SolarWorld's Brinser calls for faster response to illegal trade

Gordon Brinser, SolarWorld
SolarWorld

Gordon Brinser, president of SolarWorld Industries America Inc., told an audience at the National Press Club in Washington, D.C., Tuesday that in order for U.S. manufacturers to complete globally “we have to take a hard look at how we adjust our game plan.”

Gordon Brinser, head of solar panel-maker SolarWorld’s Hillsboro-based U.S. division, on Tuesday offered suggestions ways the U.S. can more easily spot and remedy illegal foreign trade practices.

Brinser, president of SolarWorld Industries America Inc., has been SolarWorld’s point man on its ongoing battle to fight what it believes are illegal government subsidies provided to China’s solar products manufacturers.

Last week, the U.S. Commerce Department, in response to a SolarWorld-led trade complaint, issued a preliminary ruling calling for anti-subsidy duties of between 2.9 percent and 4.73 percent on China-made solar panels.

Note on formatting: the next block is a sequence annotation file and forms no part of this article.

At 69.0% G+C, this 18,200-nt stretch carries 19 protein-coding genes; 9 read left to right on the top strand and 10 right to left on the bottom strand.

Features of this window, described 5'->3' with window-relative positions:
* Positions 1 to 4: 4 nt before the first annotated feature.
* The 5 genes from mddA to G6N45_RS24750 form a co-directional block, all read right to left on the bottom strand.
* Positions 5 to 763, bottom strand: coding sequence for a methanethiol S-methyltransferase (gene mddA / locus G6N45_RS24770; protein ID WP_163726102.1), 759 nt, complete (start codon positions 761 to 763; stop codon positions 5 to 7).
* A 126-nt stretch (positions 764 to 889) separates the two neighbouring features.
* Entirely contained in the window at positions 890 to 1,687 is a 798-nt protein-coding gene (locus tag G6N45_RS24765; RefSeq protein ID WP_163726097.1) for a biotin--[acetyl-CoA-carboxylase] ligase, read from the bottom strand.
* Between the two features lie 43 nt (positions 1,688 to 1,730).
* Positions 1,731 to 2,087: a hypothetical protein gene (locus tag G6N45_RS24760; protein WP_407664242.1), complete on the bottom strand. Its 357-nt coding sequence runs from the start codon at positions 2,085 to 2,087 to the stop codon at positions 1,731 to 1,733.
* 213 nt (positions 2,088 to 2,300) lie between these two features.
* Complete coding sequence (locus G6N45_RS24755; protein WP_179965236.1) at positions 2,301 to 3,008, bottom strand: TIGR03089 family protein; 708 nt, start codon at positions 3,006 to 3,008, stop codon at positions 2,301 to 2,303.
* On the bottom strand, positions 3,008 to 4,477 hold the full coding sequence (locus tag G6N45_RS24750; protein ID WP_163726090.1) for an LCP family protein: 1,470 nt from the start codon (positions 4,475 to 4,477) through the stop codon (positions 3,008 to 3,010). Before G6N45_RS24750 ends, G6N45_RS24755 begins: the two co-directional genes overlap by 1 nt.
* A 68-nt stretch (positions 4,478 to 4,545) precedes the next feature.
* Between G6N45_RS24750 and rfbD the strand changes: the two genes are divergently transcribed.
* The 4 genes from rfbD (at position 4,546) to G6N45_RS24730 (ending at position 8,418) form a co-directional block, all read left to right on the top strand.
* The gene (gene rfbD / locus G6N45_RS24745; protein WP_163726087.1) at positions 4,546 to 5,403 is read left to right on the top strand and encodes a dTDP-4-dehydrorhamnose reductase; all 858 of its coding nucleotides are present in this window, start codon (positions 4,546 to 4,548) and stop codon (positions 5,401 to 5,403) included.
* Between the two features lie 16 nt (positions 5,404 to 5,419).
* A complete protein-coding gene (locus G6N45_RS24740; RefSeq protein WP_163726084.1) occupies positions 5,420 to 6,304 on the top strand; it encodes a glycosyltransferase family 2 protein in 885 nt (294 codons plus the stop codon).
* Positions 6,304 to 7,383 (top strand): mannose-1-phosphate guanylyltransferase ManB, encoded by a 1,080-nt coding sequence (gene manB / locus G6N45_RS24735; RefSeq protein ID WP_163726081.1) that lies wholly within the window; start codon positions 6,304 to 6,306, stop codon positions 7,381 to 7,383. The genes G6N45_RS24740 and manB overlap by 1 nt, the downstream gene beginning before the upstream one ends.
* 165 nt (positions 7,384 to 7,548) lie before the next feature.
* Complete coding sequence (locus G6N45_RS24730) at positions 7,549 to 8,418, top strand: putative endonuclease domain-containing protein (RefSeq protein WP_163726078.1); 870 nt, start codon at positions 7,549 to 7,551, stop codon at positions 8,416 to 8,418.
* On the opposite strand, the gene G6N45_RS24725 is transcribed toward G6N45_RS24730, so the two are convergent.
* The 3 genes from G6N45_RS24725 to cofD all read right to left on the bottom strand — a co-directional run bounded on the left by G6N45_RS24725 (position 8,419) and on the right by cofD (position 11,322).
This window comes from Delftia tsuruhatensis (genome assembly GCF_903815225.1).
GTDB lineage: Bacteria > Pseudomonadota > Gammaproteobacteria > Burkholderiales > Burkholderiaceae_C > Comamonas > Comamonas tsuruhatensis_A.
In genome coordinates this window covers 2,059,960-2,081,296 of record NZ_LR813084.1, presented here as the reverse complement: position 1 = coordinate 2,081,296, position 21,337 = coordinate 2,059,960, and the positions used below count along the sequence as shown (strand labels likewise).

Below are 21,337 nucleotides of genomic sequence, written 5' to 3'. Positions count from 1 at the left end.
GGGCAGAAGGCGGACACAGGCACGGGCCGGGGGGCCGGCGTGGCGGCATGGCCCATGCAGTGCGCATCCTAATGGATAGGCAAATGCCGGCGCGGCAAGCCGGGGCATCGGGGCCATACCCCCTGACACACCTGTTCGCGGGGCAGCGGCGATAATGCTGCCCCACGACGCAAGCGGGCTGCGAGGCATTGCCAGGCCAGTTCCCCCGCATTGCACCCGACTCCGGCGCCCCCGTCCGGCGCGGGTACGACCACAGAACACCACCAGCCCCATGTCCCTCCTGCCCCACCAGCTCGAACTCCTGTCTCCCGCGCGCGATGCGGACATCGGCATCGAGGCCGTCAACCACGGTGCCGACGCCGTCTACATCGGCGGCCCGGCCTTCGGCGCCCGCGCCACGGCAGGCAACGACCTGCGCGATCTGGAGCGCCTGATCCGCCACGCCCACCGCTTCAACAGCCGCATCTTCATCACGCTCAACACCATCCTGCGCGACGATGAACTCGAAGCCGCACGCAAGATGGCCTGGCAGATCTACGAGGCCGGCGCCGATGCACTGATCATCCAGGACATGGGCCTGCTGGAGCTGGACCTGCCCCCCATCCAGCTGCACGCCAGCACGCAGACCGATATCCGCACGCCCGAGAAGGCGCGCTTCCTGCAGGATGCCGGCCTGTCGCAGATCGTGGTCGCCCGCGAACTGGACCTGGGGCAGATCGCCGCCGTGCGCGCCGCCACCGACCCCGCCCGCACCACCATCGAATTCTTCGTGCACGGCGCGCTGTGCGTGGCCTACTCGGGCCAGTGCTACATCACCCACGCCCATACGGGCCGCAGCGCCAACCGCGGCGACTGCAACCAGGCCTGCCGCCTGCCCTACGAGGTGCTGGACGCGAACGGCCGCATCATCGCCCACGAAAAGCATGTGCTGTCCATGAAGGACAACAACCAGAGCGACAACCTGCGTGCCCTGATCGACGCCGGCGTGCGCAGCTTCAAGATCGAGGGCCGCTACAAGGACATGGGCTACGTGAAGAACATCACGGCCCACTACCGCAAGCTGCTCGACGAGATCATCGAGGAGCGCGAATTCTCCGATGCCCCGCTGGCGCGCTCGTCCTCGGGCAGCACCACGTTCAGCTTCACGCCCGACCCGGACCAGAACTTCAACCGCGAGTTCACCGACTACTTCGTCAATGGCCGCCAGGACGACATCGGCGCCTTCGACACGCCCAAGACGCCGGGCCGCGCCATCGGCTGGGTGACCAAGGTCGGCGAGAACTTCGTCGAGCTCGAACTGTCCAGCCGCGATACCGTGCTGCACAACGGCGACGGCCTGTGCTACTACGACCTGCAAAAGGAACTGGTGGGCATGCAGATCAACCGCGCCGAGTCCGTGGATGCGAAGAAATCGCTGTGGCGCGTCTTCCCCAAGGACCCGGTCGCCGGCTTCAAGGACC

On Tuesday Brinser spoke before a crowd of 250 at the Conference for the Renaissance of American Manufacturing at the National Press Club in Washington, D.C., on U.S. struggles in competing against China’s “system of state-sponsored capitalism.”

According to a news release issued Tuesday by SolarWorld, Brinser outlined five things the U.S. can do to more rapidly spot, investigate and correct illegal trade practices:

  • Use a new Interagency Trade Enforcement Unit to monitor import data for signs of market distortions spurred by foreign governments.
  • Study ways to keep the process of filing trade cases transparent, but in fewer steps and less time.
  • Aggressively find ways to anticipate and halt circumvention of trade remedies and theft of intellectual property.
  • Bring cases for industries that are too small or injured to afford them.
  • Shed light on foreign companies that raise capital on U.S. exchanges and then withhold audit information from securities regulators.


“We can do better. And we must do better,” Brinser said. “But first, we must take a stand.”

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